My goal was actually to do both the 6:00p and the 7:30p class. I've done seminars which were three hours in a row so I thought it was doable. After the first class, I decided I was tired and the rollouts caused some mild discomfort in my shoulders. Doing another class would either hurt me or maybe my partners so I chose to go home instead. A fellow student told me that the mixed class is a little more intense with more lines being set up. This makes me wonder if I could ever attend a mixed class anytime soon. That would be most unfortunate if they can't take it easy on the lower end of the 'mix'.

DAPI: 3 (Light shoulder ache, will be gone by tonight though. It already feels better)
Hurt my shoulder a bit rolling out from the techniques. Neck feels a tiny bit tighter than it should today.


At March 07, 2006 4:18 AM, Blogger Kris said...


Have you seen this video by Ellis Amdur?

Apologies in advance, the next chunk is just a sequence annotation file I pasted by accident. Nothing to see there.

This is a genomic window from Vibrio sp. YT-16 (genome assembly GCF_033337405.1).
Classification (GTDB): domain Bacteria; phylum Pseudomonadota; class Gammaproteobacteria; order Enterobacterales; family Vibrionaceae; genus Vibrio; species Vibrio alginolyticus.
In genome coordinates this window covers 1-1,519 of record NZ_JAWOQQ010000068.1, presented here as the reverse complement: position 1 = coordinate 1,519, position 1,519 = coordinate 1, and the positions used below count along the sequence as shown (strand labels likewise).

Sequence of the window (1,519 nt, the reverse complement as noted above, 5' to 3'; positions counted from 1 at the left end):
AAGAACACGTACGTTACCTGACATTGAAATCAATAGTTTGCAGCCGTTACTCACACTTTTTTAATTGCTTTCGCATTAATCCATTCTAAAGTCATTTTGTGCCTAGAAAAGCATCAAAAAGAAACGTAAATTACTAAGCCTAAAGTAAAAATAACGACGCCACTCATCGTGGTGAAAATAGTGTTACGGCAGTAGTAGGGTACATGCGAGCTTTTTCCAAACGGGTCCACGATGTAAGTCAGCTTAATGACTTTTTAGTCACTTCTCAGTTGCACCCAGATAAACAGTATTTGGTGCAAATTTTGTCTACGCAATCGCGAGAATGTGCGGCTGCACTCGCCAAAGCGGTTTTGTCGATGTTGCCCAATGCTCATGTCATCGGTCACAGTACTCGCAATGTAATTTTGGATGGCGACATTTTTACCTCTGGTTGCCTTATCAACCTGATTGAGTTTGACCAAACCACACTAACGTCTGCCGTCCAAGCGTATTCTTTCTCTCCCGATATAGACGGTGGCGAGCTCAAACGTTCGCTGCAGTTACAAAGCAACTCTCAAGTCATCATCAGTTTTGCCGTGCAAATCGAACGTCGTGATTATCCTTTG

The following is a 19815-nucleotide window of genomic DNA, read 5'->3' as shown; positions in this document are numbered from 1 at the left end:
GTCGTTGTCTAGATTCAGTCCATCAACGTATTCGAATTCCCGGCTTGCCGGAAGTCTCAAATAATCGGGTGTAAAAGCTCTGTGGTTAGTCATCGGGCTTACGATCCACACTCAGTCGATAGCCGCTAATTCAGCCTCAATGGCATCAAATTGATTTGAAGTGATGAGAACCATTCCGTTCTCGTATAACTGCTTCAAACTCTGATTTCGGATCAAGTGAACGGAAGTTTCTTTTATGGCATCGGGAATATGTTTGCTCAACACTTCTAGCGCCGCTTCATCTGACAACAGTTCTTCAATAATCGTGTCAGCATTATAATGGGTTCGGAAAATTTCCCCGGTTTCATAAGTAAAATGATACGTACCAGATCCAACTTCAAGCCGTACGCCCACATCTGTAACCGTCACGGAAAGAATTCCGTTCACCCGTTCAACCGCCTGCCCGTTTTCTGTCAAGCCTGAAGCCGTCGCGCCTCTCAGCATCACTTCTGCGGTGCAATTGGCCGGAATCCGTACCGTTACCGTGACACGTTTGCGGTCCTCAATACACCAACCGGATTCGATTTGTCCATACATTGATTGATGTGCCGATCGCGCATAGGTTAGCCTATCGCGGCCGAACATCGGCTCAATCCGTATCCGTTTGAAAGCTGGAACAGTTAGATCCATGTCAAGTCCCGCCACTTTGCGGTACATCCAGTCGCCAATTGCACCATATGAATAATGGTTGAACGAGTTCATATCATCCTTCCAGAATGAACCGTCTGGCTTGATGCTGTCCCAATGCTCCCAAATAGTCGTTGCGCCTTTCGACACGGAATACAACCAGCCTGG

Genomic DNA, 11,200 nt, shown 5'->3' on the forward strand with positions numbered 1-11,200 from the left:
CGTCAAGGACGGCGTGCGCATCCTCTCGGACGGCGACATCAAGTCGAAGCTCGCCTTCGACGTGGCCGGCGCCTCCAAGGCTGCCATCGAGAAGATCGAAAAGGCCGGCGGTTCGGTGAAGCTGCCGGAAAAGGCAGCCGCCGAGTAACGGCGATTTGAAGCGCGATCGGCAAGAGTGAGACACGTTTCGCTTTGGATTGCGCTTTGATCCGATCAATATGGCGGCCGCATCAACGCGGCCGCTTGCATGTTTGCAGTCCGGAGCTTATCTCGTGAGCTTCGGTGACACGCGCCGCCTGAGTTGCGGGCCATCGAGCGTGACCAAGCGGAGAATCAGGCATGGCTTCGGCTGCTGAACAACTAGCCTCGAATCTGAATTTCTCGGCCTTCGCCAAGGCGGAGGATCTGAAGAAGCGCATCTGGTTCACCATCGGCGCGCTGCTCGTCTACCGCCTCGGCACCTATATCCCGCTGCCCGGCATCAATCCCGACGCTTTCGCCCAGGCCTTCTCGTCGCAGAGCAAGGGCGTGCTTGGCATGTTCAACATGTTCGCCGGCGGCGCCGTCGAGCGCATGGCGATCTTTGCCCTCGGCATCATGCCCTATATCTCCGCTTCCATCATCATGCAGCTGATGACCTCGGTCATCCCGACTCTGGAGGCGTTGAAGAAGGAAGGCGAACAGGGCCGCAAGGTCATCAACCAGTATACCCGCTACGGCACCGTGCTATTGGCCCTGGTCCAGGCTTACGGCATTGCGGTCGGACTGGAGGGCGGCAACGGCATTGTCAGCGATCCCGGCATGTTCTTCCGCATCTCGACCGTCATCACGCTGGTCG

I haven't seen it myself, but it seems to be good.

I think you should try to get your instructors to really focus on ukemi for you, as you seem to have a problem doing it properly without hurting yourself. If you were my student, I'd be worried you'd hurt yourself permanently. You shouldn't do "flying" rolls unless your 100% sure of how to do rolls from a standing position.

Talk to your instructor about this. I'm sure he's happy to help you with some special instruction on the subject. Sometimes, as an instructor, you may not be aware of all the special needs of the students. Especially if you have just joined a new dojo.

Good luck!

At March 07, 2006 4:30 AM, Blogger Kris said...

As to your frustration over the different versions of Shiho Nage: Isn't that just the beauty of Aikido?

What you have learnt is 3 ways to respond to the same attack, but with different approaches. This means you will always know another way if one fails.